Implications of importing Canon 10D/300D from US to UK?

Discussion in 'Digital Photography' started by Martin, Oct 16, 2003.

  1. Martin

    Martin Guest


    Appreciate any thoughts here other than the battery charger?

    Martin, Oct 16, 2003
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  2. Martin

    Ed E. Guest

    The charger is fine, if you simply get a different cord or an adapter for
    the plug. The charger accepts 100-240 volts without any modifications.
    Ed E., Oct 16, 2003
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  3. Martin

    James Hart Guest

    Mine (UK sourced) came with both UK and US leads for the charger.
    James Hart, Oct 16, 2003
  4. Martin

    Bob Salomon Guest

    The charger is fine, if you simply get a different cord or an adapter for
    the plug. The charger accepts 100-240 volts without any modifications.

    Warranty and service - if required.
    Bob Salomon, Oct 16, 2003
  5. Martin

    Martin Guest

    Hi Bob,

    Does that mean that I'll be unable to get it repaired or just difficult? :)


    Warranty and service - if required.
    Martin, Oct 16, 2003
  6. Martin

    Bob Salomon Guest

    That is something you would have to ask Canon in your country.
    Bob Salomon, Oct 17, 2003
  7. Martin

    FOR7b Guest

    Appreciate any thoughts here other than the battery charger?
    Just an inexpensive cord plug adaptor. A couple of dollars here for a British

    FOR7b, Oct 17, 2003
  8. Martin

    Guest Guest

    Import duties. Unless you are going to bring the camera back in person, you
    are quite likely to get an import tax bill. This will probably make your cam
    as expensive as if you bought in the UK.

    Warranties - your warranty will probably only be valid in the US. Do you
    fancy sending it to the states if it goes wrong?
    Guest, Oct 17, 2003
  9. On Thu, 16 Oct 2003 19:00:20 -0400, Bob Salomon wrote:

    Warranty on Canon SLR bodies purchased from Canon USA is valid worldwide.
    See for details.

    Mike Brodbelt, Oct 17, 2003
  10. Martin

    Martin Guest

    Even if it's a gift?

    Martin, Oct 19, 2003
  11. Martin

    dslr Guest

    Afraid so - the gift classification only ups the trigger point (above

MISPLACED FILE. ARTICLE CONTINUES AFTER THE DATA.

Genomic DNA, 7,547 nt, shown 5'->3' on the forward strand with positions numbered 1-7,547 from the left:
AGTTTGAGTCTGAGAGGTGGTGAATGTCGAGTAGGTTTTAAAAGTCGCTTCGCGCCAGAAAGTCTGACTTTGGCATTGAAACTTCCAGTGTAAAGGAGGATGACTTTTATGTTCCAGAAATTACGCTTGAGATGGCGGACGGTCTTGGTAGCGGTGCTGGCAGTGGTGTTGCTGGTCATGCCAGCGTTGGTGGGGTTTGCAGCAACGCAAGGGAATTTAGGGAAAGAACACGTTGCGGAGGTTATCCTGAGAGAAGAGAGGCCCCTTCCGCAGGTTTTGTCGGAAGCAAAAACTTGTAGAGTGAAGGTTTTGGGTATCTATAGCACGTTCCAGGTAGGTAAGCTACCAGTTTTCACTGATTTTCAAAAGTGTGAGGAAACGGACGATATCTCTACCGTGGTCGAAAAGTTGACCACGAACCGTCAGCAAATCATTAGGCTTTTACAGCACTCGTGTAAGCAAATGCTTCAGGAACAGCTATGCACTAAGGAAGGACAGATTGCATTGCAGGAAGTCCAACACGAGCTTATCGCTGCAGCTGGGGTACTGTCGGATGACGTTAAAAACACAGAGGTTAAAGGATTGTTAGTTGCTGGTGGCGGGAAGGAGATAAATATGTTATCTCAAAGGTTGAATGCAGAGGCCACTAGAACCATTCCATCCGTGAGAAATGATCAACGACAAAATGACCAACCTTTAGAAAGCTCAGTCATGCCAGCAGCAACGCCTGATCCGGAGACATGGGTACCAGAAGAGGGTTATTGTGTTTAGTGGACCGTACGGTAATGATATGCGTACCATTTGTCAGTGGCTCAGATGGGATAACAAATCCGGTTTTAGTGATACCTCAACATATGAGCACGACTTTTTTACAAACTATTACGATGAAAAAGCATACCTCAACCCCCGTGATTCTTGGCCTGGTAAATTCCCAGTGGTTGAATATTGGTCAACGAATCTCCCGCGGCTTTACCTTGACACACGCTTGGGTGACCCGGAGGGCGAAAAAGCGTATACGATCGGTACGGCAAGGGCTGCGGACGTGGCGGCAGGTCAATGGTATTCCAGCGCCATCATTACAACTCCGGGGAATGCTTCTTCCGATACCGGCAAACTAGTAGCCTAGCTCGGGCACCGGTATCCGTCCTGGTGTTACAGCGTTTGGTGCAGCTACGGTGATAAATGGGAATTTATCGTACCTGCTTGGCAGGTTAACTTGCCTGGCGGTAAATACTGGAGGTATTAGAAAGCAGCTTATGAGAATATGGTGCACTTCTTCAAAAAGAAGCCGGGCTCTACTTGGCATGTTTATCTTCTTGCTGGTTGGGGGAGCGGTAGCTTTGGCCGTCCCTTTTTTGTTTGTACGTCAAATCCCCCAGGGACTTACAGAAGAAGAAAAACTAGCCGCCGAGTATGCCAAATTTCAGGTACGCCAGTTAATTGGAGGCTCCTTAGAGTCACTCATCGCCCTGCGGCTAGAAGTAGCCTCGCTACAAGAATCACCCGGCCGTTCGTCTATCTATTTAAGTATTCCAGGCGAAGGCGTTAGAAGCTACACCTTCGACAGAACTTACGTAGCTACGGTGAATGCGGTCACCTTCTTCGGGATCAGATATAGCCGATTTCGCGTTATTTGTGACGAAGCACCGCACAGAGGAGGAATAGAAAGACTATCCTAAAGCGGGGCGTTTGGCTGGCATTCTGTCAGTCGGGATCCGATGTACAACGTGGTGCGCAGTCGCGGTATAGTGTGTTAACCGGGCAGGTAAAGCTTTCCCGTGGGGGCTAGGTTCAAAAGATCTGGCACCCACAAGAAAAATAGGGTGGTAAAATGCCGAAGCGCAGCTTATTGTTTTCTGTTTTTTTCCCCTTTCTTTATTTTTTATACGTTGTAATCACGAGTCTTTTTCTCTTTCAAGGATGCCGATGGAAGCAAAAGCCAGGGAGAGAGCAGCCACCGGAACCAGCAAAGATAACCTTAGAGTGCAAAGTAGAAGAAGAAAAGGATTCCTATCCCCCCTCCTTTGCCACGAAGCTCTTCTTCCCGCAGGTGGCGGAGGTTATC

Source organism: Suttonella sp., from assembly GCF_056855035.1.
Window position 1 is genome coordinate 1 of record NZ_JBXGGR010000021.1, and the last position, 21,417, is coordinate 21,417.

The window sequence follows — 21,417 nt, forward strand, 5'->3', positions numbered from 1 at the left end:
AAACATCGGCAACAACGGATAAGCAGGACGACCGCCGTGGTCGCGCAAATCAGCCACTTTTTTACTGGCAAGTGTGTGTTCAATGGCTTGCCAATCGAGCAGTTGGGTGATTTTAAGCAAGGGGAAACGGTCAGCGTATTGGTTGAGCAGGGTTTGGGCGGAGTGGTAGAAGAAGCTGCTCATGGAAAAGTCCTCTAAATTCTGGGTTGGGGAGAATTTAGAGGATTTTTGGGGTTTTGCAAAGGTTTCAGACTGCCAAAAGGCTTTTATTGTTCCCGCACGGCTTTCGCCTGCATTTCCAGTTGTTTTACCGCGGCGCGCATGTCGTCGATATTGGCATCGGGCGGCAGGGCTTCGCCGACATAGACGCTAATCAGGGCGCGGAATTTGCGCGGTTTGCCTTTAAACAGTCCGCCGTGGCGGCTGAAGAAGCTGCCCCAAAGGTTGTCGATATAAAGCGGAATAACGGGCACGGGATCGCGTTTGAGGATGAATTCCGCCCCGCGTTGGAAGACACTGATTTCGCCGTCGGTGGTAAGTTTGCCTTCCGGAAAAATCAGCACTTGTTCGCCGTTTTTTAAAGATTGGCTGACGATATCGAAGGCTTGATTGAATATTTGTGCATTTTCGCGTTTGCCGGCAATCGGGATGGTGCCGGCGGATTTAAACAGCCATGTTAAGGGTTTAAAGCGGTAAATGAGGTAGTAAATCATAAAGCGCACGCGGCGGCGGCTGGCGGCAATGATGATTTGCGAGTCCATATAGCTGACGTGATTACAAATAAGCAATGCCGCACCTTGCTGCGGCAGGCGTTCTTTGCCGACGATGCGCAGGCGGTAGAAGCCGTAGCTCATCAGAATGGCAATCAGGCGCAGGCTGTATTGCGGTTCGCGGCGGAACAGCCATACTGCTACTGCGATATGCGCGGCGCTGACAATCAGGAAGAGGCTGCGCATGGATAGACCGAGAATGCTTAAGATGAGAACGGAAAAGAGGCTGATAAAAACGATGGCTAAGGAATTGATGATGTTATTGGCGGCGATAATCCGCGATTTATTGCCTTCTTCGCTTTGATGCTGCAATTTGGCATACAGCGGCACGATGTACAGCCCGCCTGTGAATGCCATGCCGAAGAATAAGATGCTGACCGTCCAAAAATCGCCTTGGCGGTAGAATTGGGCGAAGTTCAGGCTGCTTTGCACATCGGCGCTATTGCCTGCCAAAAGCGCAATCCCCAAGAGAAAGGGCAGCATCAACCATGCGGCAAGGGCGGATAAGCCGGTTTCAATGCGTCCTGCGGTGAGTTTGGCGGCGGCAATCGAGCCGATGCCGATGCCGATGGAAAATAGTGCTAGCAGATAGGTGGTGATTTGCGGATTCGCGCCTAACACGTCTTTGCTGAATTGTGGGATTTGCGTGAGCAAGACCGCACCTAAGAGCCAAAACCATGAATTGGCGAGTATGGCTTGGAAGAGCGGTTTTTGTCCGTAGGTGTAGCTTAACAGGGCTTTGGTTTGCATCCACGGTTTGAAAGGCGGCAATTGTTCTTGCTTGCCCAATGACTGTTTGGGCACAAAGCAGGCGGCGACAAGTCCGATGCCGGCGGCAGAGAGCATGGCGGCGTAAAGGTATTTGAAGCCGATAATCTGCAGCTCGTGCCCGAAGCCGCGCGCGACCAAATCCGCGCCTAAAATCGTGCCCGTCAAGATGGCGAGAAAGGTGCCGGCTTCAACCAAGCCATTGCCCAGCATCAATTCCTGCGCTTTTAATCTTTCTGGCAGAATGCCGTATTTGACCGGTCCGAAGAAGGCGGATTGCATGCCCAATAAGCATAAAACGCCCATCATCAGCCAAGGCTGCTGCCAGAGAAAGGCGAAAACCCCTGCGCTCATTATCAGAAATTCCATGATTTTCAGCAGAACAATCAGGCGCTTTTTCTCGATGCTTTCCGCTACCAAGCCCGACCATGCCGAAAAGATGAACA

which duty is payable) from £18 to £36.
    Don't forget, the import duty is payable on the goods value and (IIRC)
    VAT is payable on the total value of the (duty-paid) goods and the
    shipping/handling charges - double whammy!.
    I understand that a reasonable rule of thumb to use is to add around 30%
    to the US price, including shipping/handling.

    As to bringing it back in person, HMCE aren't daft. They are perfectly
    entitled to check your luggage and they will know what the package
    contains even if you've discarded the box itself (which might prove to
    be a mistake if it ever has to be returned to Canon for any reason). If
    they are at all suspicious that the camera was purchased abroad, they
    can (and will) demand to see the UK receipt as proof that it wasn't. If
    you haven't got it with you, they may well be empowered to impound the
    camera until you can produce the receipt.
    dslr, Oct 19, 2003
  12. Martin

    dslr Guest

    Additionally - if it's a 300D that's a sure giveaway to HMCE, because
    it's not called the 300D in the US!
    dslr, Oct 19, 2003
  13. Martin

    Martin Guest

    Actually, the plan was to get my wife's American second cousin to send it as
    a gift to her. I'd just borrow it occasionally :)

    Martin, Oct 19, 2003
  14. Martin

    Lansbury Guest

    This is not so I have just purchased a US Digital Rebel and the body has
    a USA warranty only. The lens is world wide.
    Lansbury, Oct 24, 2003
  15. Simon Gardner, Dec 19, 2003
  16. NO, canon Digital SLR's are only covered by a regional warranty. Therefore
    it will have to go back to the states for any repair, or you find a local
    retailer prepared to grey it for you.

    Just ring up Canon UK & ask them, their reply will be that they decide what
    is covered in the UK by warranty & USA DSLR's are not covered, no matter
    what it says on the website.
    Betty Swallocks, Dec 19, 2003
  17. Given what it says on the website, I suspect you could force them to
    honour it in a small claims court. Companies don't just have carte blanche
    to publish one thing and do another...

    Mike Brodbelt, Dec 19, 2003
  18. Martin

    Tom Nelson Guest

    Which brings up an interesting question. Most places in the United
    States have small claims courts, where citizens can sue without need
    for a barrister. This makes it cost-effective to litigate relatively
    minor claims. (The maximum value of claims is limited to something like
    US$1500.) Does the UK have anything similar?
    Tom Nelson, Dec 19, 2003
  19. Meanwhile in the real world...........I don't think many people would
    purchase like this with the intention of becoming a 'consumers champion' &
    going legal if they got a stuck pixel or two.

    in message
    Betty Swallocks, Dec 20, 2003
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